I’m comfortable. Ok, I’m comfortable in my training. I’ve reached the point where I’m not nervous about being able to finish the race, I’m more curious on how FAST I can finish the race.


I remember the same feeling training for the Marathon. When I registered (for both the marathon & Mooseman) my only goal was to finish alive. But as my training continued, my focus shifted.


I don’t just want to finish Mooseman! I want to destroy Mooseman!!!


Coach Jen designed has great workouts to build my endurance and make me stronger for the race, and I can feel my self getting better everyday.


But one area I don’t feel getting better is my weight! Dare I say I’ve gotten fatter through all this?


Ok, maybe thats going a little too far, but I’ve definitely gotten heavier. I haven’t really worried about my weight since Marathon training started last March. My goal had been to be under 200lbs to start training. And I was!


For some reason I stepped on the bathroom scale yesterday morning and was a little shocked to see a big “200” staring back at me.


Coincidentally I talked to someone about a wetsuit yesterday and they asked what I weighed.


I said “200 pounds”


The guy asked “Is that your race weight?”


I don’t know, is it? … How the hell am I supossed to know what my race weight is! It’s not a prize fight, there was no option to run with your weight group instead of age group!


After talking for a few minutes and telling him when the race was, this guy (who has never met me, seem me, or talked to me other than this short phone call) decided if I’m 200 now, I “should be about 180 come race day.”


Apperently I’m going on a hunger strike.


So my question to any of you who read this is:


How do I find my race weight? How do I obtain that weight (outside of the 6 days a week I’m working out)?


Leave your answers, suggestions and liposuction discounts codes in the comments!

2 thoughts on “Let’s talk about “Race Weight”

  1. Phil, I laughed out loud at your post. Not AT you but because I know exactly what you’re going through. There have been so many years where I start out training and by the time the race comes around I actually feel heavier and actually AM heavier than when I started training. I’m sure your coach, Jen will be able to answer more clearly about your specific “race weight” but here’s my take on what happens to us from a weight gain perspective.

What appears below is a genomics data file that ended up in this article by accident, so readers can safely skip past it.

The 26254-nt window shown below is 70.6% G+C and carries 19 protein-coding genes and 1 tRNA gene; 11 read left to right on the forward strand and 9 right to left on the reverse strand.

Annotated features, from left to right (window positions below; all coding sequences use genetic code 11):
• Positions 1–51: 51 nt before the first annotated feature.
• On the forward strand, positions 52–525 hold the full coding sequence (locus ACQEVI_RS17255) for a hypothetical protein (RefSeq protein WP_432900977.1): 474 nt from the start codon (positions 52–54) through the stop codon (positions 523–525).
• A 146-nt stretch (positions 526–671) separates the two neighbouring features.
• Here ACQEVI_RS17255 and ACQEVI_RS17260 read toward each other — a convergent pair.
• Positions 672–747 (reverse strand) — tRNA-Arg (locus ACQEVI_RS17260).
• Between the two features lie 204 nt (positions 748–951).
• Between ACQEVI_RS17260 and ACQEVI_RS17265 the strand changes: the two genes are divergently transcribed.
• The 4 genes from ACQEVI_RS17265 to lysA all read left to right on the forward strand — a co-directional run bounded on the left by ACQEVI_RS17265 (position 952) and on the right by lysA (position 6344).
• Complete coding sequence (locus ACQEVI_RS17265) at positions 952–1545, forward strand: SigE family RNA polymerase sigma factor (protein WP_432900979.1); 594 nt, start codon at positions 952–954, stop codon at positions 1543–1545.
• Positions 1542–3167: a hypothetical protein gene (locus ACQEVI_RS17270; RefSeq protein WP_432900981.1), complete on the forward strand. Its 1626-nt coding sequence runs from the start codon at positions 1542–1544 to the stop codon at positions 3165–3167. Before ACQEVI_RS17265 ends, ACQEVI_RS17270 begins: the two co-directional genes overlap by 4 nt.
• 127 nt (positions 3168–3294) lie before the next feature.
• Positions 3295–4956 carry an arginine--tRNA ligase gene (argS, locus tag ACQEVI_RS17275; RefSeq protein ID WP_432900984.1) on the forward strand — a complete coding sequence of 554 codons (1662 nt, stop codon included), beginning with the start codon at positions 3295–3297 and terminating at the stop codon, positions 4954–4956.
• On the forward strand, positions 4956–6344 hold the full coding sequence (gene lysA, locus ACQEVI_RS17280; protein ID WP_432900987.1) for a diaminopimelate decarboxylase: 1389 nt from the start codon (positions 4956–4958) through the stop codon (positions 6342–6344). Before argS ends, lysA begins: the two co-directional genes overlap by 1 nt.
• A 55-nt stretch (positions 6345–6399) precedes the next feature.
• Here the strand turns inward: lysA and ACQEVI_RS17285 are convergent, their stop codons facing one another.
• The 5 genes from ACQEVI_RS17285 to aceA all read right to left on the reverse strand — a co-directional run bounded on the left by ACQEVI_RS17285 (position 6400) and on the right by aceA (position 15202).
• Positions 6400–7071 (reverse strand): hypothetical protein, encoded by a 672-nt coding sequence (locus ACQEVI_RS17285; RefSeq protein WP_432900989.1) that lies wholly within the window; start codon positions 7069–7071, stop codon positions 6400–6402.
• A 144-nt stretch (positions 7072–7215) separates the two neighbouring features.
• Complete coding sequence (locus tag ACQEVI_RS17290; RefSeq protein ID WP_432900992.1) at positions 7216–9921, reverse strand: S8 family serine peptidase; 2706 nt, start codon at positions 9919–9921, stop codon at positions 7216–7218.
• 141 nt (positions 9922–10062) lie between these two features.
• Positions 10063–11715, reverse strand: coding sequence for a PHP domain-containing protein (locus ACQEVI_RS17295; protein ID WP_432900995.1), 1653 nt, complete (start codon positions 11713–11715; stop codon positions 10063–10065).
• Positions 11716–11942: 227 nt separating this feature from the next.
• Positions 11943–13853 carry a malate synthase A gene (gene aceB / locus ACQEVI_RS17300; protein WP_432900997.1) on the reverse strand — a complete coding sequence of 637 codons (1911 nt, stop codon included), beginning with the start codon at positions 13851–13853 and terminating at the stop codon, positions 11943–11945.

We compensate for what we think are a ton of calories that we are burning while training. We read about replenishing our glycogen stores for better performance, etc. So, between the electrolyte drinks, gels, bars, and post workout drinks for recovery, we take in an extra 200-500 calories around our workouts that we never used to take in. Coupled with the fact that our metabolism is running faster than ever and we feel hungrier than ever, we end up eating a little more than what we really need to at our meals. Now, it’s true we burn a ton of calories training but depending on your intensity, on average, an everyday triathlete burns anywhere between 500-1200 calories during their workouts. (This doesn’t include those long 5 hour training days that are not as typical). So if we’re putting back around 200-500 calories pre and post workout…which I we should be, then you’re calorie deficit could be as little as zero for that workout. If we over-eat at meals then we’ve created a caloric abundance.
    Lastly, training hard is a major stress on our body and our cortisol levels are higher because of it. On top of our already busy life we push our body to it’s physical limits which places a ton of extra stress on it. With elevated cortisol comes a decreased ability to absorb insulin and utilize glucose for energy and rebuilding muscle tissue. Any excess insulin will be stored as fat in the body and result in weight gain.
    Hope that helps Phil, great post!
    – Mark

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